In Snider v. Heartland Beef, No. 4:20-cv-04026-SLD-JEH, 2020 U.S. Dist. LEXIS 152791 (C.D. Ill. Aug. 14, 2020), Plaintiff (a former Arby’s employee) filed a lawsuit against Heartland Beef (an Arby’s franchisee). In the lawsuit, Plaintiff alleged that Heartland violated the Illinois Biometric Information Privacy Act (“BIPA”) by “scanning and retaining employee fingerprints without informed

Fingerprint Scanning on Blue TechnologyThe Illinois Biometric Information Privacy Act (“BIPA”) went into effect in 2008 and has been a steady source of litigation ever since. This post summarizes the obligations BIPA imposes, the current state of BIPA litigation, and what steps businesses can take to reduce litigation risks.

What is BIPA?

The stated intent of BIPA was to address the heightened risk of identity theft associated with the processing of biometric data. The legislator’s findings state that, “unlike other unique identifiers that are used to access finances or other sensitive information,” when biologically unique data is compromised, “the individual has no recourse” because the individual cannot change these identifiers.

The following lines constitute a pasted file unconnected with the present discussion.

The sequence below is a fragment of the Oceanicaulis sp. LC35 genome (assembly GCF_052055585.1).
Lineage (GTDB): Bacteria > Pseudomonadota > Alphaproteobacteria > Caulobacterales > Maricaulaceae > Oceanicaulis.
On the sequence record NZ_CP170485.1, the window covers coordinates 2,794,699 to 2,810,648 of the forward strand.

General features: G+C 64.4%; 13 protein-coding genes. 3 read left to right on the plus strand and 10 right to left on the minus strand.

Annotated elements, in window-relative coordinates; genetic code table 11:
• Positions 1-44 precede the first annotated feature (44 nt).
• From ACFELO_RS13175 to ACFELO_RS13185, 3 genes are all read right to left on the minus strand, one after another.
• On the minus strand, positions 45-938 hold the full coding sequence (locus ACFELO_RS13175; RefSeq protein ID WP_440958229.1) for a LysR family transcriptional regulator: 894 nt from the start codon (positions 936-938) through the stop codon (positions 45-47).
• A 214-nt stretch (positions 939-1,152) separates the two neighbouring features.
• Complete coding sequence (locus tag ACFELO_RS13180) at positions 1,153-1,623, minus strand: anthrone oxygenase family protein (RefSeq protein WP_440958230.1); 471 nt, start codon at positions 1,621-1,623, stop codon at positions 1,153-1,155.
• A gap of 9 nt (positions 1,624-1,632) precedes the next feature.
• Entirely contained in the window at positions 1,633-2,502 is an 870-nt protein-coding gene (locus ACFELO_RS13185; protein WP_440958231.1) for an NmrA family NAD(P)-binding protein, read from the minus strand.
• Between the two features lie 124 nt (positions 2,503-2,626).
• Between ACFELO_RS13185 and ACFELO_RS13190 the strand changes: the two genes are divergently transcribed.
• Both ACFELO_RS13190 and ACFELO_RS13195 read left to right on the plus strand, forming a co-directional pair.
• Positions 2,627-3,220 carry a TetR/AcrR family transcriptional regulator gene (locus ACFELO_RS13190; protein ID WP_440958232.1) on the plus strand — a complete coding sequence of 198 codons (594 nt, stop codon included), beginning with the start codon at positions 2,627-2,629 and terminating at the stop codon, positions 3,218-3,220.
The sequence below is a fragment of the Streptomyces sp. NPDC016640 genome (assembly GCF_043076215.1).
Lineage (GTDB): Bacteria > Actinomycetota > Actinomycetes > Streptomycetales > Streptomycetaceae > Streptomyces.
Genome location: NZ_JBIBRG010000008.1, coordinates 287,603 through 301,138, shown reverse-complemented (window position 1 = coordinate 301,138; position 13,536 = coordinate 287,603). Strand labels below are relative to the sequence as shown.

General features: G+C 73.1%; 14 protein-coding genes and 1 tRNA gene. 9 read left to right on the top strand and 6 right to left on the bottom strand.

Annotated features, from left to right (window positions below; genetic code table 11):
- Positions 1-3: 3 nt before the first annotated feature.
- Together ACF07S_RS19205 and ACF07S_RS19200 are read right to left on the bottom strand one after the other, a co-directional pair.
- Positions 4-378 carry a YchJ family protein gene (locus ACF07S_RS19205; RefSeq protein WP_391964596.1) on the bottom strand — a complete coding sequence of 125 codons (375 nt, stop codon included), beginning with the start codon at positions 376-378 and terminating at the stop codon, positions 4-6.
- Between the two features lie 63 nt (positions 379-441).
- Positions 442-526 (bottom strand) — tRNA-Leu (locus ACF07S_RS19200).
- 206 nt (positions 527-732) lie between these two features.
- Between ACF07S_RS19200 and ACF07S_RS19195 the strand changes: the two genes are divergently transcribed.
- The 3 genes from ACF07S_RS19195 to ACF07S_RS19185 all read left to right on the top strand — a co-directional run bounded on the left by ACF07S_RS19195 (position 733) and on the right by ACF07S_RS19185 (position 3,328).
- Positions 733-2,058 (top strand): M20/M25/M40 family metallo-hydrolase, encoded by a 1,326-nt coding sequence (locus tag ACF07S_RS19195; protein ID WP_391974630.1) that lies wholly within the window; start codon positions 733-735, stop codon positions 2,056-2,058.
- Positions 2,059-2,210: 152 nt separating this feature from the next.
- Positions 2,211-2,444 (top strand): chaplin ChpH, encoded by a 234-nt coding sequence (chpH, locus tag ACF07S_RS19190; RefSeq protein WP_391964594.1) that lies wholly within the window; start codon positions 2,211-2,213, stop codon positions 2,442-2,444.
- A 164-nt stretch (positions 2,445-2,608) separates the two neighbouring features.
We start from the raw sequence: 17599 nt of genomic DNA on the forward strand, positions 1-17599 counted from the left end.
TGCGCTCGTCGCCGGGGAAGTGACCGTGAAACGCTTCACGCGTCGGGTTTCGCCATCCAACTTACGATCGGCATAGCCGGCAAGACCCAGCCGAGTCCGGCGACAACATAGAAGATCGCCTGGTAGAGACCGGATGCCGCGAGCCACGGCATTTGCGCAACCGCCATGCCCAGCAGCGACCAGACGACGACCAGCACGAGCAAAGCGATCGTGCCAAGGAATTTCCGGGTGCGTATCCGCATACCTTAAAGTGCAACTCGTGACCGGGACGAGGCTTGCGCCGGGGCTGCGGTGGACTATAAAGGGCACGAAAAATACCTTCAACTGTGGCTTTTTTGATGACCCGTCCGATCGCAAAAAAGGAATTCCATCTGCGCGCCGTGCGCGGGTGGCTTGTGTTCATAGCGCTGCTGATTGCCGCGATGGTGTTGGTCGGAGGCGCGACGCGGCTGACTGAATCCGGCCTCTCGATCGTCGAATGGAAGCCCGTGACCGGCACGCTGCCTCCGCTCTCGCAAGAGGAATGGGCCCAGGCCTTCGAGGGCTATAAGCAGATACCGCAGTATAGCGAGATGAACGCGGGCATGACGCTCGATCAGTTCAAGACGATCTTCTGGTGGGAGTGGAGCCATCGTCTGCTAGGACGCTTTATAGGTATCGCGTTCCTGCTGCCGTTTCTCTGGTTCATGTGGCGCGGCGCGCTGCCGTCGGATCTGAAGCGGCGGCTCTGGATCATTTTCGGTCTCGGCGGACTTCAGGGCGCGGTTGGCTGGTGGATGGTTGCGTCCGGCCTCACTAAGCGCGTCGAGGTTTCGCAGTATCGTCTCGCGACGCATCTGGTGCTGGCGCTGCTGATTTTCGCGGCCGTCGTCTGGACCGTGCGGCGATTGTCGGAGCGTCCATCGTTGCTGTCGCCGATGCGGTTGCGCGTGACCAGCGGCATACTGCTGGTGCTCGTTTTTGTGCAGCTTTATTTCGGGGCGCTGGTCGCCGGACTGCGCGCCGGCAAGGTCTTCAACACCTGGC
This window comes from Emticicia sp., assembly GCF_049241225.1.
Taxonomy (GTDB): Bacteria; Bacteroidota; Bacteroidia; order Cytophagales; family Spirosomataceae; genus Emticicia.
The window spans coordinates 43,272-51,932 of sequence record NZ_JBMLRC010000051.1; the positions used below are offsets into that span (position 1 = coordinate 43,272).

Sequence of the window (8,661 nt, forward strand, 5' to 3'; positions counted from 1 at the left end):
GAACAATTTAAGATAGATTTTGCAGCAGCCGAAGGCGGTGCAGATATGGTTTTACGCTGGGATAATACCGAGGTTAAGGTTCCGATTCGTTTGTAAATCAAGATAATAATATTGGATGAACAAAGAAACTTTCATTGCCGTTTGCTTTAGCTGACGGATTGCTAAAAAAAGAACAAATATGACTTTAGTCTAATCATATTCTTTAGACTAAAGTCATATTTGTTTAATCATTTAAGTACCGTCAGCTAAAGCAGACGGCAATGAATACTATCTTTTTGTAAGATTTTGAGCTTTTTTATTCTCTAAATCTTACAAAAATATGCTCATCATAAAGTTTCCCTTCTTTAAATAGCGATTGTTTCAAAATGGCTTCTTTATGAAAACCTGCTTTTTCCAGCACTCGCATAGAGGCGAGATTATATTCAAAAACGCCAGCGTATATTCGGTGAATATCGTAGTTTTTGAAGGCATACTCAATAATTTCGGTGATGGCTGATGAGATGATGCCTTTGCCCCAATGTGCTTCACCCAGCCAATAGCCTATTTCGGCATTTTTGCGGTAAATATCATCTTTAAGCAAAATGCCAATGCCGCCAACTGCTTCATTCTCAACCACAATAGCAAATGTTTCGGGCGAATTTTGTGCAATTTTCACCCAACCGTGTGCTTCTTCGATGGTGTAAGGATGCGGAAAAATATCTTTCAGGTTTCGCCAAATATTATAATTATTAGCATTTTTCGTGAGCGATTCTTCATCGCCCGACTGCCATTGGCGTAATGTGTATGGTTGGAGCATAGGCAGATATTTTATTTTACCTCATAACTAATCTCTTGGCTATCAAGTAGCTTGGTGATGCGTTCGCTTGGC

Continue Reading The Illinois Biometric Information Privacy Act (“BIPA”): When Will Companies Heed the Warning Signs?

On January 25, 2019, the Illinois Supreme Court ruled that a consumer need not demonstrate an adverse effect or specific harm, such as evidence that personal information was stolen or misused, to have standing to sue under the state’s Biometric Identity Protection Act (BIPA). The court held that a procedural violation of the law itself is sufficient to support a private right of action under BIPA. The court’s decision will give real teeth to the 200-plus BIPA actions already filed in Illinois – the only biometric law in the country with a private right of action – and we are likely to see a boost in lawsuits against private entities alleging procedural BIPA violations.

In Rosenbach v. Six Flags (a more detailed explanation of the facts and previous inter-district split is provided in a previous blog post), the Court held that Rosenbach’s son can be considered an “aggrieved person” under BIPA based simply on the fact that his fingerprint was taken (for a season pass to Six Flags) without the required written consent. The Illinois Supreme Court opined that even a “technical” breach prevents an individual from maintaining his/her biometric privacy, which the court considers a “real and significant” injury to one’s “statutory right[].”Continue Reading Illinois Supreme Court Decides Actual Harm Not Necessary to Sue under BIPA

In Illinois, the courts are grappling with an issue akin to the Article 3 standing issues that courts have been analyzing in post-breach cases for years, that is, whether a plaintiff must claim actual harm as a result of a statutory violation or whether the violation is sufficient by itself to support standing to sue.
Continue Reading Illinois Supreme Court to Resolve the Conflict over the Scope of BIPA’s Private Right of Action.